Councilman Jeff Scharfenkamp
Councilman Jeff Scharfenkamp
December 10, 2013

Carroll City Councilman Jeff Scharfenkamp Monday night unleashed a torrent of criticism at R.W. Collison, the only named member of a political group challenging the space-needs assessment for the public library and city-directed development of improved services for the lending facility.

"I shouldn't probably let one person get under my skin so much, but it's just not right," Scharfenkamp said during a regular Carroll City Council session. "It does affect people's outlook, and it's not right. It's sad. One individual who has been very successful in life, how he wants to be so counter-productive to the process."

Specifically, Scharfenkamp, an at-large member of the council, cited an advertisement from Taxpayers for a Realistic Library Expansion Plan which says city officials should "learn from the library disaster."

The advertisement, published Dec. 4 and listing Collison as the secretary of the organization, prescribed sizes and costs for expanded library services and demanded that city officials identify a cost projection for the library, one palatable to voters, and then work back from the number.

Reached this morning, Collison said his advertisement "speaks for itself."

He said comments like Scharfenkamp's don't foster the cooperative environment required for good work on the library.

"I just consider the source," Collison said. "If I can't say something good about him, I'm not going to say anything."

Council members spent $26,000 hiring a consultant who will tell the city what it needs for a library to serve Carroll-area residents with no expected recommendation on cost or location. Elected officials then will determine if they want to ask taxpayers to pay for the library the study says Carroll needs - or put forward a scaled-back library plan to lower costs.

Himmel & Wilson, the city's Wisconsin-based library consultant, has been involved with more than 350 library developments in 43 states since 1987.

At the council's direction, Himmel & Wilson is conducting a series of focus groups to determine public attitudes regarding library improvement. Additionally, 2,000 City of Carroll residents will receive a mailed survey with questions about library service. Many residents already have those surveys in hand.

At a recent council meeting, Bill Wilson, a partner in Himmel & Wilson, said his firm likely will recommend at least doubling the size of the current facility.

Such a building would fall about in the middle range of total building square feet in comparison to other cities of similar population in Iowa.

Wilson, whose final report to the city is expected in February, said his early reviews of existing uses and future projections lead him toward a recommendation of a library between 20,000 and 25,000 square feet. The current library is 10,400 square feet.

Wilson's plans take into account informed speculation about likely library use for the next 20 years - with the expectation that a new or improved library will serve the city without major modifications for at least 40 years.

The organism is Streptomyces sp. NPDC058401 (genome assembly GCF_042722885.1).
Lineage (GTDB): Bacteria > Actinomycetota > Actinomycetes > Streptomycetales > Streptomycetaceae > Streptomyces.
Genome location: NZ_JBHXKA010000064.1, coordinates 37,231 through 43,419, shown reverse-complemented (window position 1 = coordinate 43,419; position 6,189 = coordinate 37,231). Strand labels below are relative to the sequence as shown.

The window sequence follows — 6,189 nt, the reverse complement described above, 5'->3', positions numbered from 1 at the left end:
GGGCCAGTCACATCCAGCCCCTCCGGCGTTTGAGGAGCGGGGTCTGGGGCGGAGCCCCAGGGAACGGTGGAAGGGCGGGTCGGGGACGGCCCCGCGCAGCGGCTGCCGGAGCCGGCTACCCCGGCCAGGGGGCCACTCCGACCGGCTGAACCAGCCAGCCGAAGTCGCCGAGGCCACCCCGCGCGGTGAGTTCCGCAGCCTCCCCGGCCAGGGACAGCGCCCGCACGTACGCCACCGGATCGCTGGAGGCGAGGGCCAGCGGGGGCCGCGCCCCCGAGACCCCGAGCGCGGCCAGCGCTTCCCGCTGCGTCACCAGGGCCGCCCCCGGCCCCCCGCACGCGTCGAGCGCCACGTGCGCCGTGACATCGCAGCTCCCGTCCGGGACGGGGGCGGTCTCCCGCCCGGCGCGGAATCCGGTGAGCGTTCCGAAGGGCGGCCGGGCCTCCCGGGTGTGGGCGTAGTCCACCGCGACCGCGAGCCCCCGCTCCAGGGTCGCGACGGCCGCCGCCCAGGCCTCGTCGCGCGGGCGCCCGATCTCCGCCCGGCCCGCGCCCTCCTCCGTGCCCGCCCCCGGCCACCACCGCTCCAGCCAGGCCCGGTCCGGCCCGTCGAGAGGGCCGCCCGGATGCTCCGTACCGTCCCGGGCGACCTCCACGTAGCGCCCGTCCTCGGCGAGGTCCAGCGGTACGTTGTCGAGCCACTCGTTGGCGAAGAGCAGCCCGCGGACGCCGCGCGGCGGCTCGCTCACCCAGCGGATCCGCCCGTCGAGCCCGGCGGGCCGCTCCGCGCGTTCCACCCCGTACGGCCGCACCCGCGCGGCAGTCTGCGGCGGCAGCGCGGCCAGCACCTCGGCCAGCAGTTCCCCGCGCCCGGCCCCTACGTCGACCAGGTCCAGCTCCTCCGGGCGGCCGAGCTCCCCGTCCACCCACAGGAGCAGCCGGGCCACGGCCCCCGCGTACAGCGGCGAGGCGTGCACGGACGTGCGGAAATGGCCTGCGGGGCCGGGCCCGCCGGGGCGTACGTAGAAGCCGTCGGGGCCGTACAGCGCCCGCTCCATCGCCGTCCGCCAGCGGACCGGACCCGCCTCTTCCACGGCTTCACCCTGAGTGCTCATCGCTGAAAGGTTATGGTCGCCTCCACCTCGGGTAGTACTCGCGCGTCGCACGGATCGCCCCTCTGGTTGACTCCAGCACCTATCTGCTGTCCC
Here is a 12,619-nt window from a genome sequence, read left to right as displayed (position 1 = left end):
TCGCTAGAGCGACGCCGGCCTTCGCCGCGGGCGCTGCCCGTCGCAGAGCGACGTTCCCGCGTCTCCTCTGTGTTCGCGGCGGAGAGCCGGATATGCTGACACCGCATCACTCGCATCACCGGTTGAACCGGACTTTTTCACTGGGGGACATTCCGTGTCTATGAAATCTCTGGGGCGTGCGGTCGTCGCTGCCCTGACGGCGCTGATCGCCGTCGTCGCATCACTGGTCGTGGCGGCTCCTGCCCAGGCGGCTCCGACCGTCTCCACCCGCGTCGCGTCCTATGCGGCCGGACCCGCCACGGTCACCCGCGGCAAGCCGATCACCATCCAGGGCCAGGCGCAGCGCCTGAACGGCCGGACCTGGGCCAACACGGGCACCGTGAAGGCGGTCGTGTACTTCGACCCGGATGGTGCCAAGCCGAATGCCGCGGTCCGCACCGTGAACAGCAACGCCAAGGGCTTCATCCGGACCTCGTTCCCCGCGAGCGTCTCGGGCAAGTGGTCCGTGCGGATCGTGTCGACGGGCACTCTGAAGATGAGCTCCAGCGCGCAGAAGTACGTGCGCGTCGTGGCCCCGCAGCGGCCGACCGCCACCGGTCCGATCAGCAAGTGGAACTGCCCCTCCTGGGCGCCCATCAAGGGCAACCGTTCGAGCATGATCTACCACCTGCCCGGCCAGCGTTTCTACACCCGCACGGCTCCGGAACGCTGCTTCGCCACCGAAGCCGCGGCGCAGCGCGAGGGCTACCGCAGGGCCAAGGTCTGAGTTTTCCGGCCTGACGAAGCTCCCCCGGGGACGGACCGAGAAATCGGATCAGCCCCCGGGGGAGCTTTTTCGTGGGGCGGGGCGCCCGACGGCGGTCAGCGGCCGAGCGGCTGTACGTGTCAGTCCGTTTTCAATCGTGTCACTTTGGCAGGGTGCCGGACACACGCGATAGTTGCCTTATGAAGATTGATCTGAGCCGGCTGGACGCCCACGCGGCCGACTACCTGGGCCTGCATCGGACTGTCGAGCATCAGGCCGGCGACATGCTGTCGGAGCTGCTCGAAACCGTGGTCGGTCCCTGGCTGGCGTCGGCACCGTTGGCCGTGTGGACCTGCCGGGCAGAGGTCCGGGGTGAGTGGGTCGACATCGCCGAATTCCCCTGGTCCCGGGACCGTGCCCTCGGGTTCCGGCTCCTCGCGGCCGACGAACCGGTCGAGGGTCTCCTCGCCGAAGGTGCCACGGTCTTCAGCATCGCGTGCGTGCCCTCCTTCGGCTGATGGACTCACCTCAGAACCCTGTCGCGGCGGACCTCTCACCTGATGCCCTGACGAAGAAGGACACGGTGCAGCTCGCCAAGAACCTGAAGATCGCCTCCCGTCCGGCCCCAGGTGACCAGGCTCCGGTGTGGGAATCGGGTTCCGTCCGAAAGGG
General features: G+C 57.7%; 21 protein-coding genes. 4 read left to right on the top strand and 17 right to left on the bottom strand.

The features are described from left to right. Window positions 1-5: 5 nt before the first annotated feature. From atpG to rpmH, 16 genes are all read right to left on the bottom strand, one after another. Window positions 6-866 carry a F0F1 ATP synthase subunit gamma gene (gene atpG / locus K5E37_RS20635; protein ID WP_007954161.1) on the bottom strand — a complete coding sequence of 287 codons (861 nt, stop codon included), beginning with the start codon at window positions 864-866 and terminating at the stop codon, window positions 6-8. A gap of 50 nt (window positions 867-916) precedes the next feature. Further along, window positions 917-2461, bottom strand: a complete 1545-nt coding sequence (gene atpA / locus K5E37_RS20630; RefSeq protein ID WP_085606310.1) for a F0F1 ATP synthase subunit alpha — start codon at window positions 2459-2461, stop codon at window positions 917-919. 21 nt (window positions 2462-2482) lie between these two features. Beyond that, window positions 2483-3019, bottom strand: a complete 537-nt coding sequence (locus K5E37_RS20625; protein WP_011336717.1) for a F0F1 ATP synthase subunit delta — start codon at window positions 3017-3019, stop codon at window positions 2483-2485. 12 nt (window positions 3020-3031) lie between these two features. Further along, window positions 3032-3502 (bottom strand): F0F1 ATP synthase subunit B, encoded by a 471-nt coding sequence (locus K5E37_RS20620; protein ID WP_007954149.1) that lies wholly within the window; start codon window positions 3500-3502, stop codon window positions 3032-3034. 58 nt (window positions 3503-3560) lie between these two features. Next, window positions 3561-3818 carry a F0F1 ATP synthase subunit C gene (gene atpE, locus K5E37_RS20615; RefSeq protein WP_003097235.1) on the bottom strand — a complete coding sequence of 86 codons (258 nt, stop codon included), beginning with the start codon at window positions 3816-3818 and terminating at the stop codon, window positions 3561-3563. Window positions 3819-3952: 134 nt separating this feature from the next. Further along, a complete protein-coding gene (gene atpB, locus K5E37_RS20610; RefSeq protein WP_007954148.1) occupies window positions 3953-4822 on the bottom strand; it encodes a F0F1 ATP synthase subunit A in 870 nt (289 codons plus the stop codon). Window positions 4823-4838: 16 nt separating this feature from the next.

Collison's advertisement suggests going with a library that is 18,400 square feet or 17,500 square feet.

Scharfenkamp, acknowledging he was referring to Collison, said these figures represent "one individual person's largely opinions, unsubstantiated and rumor and innuendo."

"I wish he would explain who his group is," Scharfenkamp said. "Why can't we ask him questions? I wish he would come to a meeting so I could ask him questions. What's his basis for facts? We're called out left and right every day. To read the newspaper article (ad), we've already made the decision about this library. That's ridiculous."

Collison declined to identify other members of Taxpayers for a Realistic Library Expansion Plan. Because the organization is not advocating for a political candidate or public referendum it isn't subject to certain public-disclosure requirements.

Scharfenkamp urged Carroll residents to ignore the advertisements from Collison's group.

"This individual wants to represent that he knows everything and has divine insight into this issue," Scharfenkamp said. "He does not. I put it a little more bluntly because I can afford to because I'm not worried about offending anyone."

Scharfenkamp, a two-term councilman, did not seek re-election in November. He will be succeeded in the at-large position at the end of the month by Councilman-elect Jerry Fleshner.

Carroll voters in August 2011 overwhelming turned down a financing referendum for a planned new 32,000-square-foot, $7.4 million library at the former Heider Manufacturing property south of the Union Pacific Railroad lines and west of Main Street, effectively sending back to elected officials and library volunteers a decision on whether to build a new public lending facility, add onto the current one or do nothing at all.

The referendum that would have allowed the city to issue up to $6 million in general-obligation bonds failed with 22 percent voting to approve and 78 percent casting ballots against the public measure. The referendum required a super-majority of 60 percent for passage.